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  23. Aw, I liked A Scanner Darkly. It's not great, but there are some movies I think of as interesting failures and that's one of them. I love it when a movie takes chances, even it when it ultimately doesn't succeed. For me, that's enough to put it on my "Glad I Watched It" list, even with Keanu Reeves in it.

    I didn't have as much problem with Star Trek: Generations as you did, though, yes, it's wasn't very good. But it had Malcolm McDowell! I loves me some Malcolm McDowell! And it's still way better than Final Frontier and Nemesis. My g-d, what awful dreck.

    Poor HtD. I met Willard Huyck and Gloria Katz (the writers) recently - very sweet people and, yes, they acknowledged that it was pretty bad. I got the impression that the script was changed quite a bit from what they had originally written.

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  24. I'm usually fairly forgiving about movies - hell, I find flicks like Moon Zero Two entertaining.

    But where I'm not forgiving is when the studio, producer, directors, and even the actors are just phoning it in. Or when they deliberately corrupt a classic work - such as Starship Troopers. SST is a classic work of the genre. To be done correctly, it would take a well done mini-series (like Band of Brothers). Verhoeven was making a b-movie called "Bug Hunt," somebody mentioned SST to him. Verhoeven read enough of the book to decide that Heinlein was a fascist, based on Verhoeven's own WWII experience no doubt - and turned the movie into an anti-Heinlein parody. Fuck him. If the movie was Bug Hunt instead of SST, I'd have no beef with it. But it's not.

    Generations, my major beef with the movie is that it is boring - it's not even a TV good episode. Captain James T. Kirk, like him or not, is one of the single most recognized names in genre - hell the character is recognized by people who would never know any other scifi character. His name is legend. Shatner is loved, hated, parodied (by himself more often than not), copied, and studied. And Generations is the best send off they could give him? Seriously? Some mystical cloud afterlife bullshit? For crying out loud, who'd they get to write that piece of shit, were there NO mainstream scifi authors around? What a lousy finale for Captain Kirk. Which is why I listed it instead of Nemesis.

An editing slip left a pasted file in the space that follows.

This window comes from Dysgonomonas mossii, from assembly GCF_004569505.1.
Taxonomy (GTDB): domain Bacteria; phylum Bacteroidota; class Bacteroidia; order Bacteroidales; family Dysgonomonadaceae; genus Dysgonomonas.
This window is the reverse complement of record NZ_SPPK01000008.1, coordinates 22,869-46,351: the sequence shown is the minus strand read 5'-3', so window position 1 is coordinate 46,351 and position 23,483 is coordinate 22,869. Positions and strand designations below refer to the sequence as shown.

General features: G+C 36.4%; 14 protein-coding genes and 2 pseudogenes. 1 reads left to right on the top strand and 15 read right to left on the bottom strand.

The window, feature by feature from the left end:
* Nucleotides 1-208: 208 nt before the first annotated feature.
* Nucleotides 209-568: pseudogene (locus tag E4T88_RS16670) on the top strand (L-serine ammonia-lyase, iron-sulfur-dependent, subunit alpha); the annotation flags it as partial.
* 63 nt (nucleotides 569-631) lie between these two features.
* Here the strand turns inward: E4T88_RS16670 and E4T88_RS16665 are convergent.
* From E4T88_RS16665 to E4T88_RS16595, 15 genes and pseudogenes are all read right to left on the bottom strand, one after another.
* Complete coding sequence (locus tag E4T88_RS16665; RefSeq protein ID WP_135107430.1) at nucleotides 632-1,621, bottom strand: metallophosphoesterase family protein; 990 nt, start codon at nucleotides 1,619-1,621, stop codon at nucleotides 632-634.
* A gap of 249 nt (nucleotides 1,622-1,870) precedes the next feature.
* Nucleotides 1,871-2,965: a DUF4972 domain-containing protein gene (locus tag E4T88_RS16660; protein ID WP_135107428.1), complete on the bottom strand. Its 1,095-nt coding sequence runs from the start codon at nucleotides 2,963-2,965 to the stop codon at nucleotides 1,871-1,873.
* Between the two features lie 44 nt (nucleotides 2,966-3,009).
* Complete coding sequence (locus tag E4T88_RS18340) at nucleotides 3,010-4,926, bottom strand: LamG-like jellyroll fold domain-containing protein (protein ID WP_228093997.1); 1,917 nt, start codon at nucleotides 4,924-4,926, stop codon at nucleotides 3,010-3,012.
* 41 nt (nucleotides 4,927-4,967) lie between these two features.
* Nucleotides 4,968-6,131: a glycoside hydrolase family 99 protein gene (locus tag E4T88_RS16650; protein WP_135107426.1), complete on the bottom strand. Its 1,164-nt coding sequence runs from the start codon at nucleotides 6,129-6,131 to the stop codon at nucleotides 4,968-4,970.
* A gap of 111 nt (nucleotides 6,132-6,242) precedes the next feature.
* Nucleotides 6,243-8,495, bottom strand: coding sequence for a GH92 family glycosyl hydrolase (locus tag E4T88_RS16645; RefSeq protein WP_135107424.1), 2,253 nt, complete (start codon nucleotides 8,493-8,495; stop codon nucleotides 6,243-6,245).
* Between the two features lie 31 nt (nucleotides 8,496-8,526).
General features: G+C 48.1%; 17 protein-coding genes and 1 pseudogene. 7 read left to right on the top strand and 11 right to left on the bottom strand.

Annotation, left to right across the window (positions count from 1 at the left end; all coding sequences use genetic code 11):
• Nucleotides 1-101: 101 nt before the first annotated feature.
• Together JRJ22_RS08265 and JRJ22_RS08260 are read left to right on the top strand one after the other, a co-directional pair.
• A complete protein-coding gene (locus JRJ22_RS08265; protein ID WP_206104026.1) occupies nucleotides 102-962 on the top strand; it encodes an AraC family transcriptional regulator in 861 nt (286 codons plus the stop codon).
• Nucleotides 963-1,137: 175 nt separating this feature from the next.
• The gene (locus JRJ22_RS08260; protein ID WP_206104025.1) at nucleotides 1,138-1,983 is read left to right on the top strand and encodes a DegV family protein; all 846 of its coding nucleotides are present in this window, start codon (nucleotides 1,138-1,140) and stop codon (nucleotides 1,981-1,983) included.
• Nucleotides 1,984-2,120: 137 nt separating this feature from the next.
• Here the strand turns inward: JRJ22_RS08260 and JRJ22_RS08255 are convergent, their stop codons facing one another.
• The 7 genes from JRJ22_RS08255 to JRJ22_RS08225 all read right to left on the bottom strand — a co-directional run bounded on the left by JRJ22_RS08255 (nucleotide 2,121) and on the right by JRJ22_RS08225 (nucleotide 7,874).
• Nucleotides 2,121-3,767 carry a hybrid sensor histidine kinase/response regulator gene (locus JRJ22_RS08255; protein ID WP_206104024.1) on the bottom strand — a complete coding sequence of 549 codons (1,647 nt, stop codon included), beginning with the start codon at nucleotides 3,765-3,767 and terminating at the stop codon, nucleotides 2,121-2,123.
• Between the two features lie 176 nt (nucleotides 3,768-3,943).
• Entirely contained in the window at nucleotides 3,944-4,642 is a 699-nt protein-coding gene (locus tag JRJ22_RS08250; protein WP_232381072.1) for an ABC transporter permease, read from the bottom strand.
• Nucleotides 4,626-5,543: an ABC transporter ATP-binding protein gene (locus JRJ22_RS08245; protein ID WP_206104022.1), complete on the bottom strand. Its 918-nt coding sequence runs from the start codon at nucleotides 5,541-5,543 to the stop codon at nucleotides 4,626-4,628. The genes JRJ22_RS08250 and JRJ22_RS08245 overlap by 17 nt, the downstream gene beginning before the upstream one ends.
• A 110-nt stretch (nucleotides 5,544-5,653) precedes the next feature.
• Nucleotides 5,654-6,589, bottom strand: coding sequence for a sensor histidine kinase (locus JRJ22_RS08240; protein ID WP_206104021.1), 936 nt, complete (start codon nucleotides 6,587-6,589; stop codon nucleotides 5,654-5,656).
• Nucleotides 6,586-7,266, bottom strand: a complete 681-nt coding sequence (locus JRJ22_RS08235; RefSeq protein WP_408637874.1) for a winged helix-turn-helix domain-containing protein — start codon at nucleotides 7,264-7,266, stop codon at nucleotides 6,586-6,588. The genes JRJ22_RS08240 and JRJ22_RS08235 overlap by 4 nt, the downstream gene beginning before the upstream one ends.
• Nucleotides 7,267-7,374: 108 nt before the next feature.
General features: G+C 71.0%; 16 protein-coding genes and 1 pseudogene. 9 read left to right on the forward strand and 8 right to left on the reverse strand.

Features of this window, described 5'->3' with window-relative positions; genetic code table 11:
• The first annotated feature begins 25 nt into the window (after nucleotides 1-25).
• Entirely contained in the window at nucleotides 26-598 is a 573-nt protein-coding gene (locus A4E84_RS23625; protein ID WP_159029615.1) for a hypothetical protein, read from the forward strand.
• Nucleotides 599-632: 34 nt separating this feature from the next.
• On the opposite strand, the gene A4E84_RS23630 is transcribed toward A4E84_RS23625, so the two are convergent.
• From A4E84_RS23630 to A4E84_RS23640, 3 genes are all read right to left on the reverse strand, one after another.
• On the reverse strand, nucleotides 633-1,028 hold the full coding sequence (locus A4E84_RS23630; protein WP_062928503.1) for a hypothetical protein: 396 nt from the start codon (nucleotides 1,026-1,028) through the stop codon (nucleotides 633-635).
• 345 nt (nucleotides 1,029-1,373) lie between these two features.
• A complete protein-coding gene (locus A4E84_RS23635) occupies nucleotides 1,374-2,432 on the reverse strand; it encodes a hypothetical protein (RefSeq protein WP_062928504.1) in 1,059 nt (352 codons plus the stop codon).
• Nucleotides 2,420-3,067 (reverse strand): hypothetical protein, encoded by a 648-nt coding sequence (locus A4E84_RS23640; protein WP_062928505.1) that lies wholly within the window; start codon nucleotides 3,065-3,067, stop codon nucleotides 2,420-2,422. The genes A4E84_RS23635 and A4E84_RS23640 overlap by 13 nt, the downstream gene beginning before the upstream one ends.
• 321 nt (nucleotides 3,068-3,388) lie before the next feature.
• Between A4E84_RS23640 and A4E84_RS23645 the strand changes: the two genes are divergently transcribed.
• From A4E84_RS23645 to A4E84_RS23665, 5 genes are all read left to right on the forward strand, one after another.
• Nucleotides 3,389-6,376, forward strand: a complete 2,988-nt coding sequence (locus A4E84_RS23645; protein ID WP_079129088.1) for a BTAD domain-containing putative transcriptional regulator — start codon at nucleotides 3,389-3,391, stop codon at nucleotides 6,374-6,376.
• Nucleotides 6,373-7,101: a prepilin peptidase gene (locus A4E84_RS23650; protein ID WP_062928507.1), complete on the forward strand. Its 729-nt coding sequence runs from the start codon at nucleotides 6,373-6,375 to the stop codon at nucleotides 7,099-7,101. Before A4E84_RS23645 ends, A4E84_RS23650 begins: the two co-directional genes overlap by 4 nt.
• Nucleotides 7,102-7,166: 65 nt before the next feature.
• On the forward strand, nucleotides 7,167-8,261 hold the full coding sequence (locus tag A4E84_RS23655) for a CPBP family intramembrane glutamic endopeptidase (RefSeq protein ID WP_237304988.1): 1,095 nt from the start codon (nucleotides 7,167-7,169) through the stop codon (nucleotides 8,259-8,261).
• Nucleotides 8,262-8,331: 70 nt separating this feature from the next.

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  25. I've never been much of a Kirk fan - Spock's my guy - so the method of his death didn't matter much to me. But yes, that was a G-dawful way for have him die and I can certainly understand why it's higher on your Movie Shit List than mine. At least when Spock died, it was to save the ship. That scene still brings tears to my eyes.

    In my estimation, Nemesis was far worse. You know what's worse, though? Insurrection. Because I always forget it exists.

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  26. Carol, no disagreement, well Ok maybe a little:

    Nemesis and Insurrection are what happens when a franchise goes on too long without new blood. The story is stale, the actors should have retired long ago, the budget gets smaller and smaller, they've done every idea already - save the whales, save the ship, destroy the ship, destroy the ship, destroy the ship, make a new ship, meet God, kill God, save the universe, save the Earth, save the Federation, save the Klingons, save a beloved character, toss in a singing android and viola - so I never expected either of those movies to be any good. But Generation? It should have been send off for a cornerstone of the genre. Seriously, every long running series but for BSG, owes its successful formula to Kirk and Co. All the ST spinoffs, Stargate, hell all the way back to Space1999 for crying out loud. The original series specific Con and Fandom is ST:TOS. There are hundreds of books, millions of lines of fanfic, there are ideas a plenty, some by mainstream Hugo winning authors like Joe Haldeman. Hell there are a dozen ST:TOS episodes that could have been a spark for a great ending, ala Wrath of Khan (hell the original pilot "The Cage" would have been ideal, or "The Doomsday Machine" or any of a dozen others. Instead the studio made Generations.

    Generations was just such a colossal failure on so many levels.

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  27. I would add 'Dune' to that list. Its been terribly brutalized twice now. What a shame, it could have been a classic.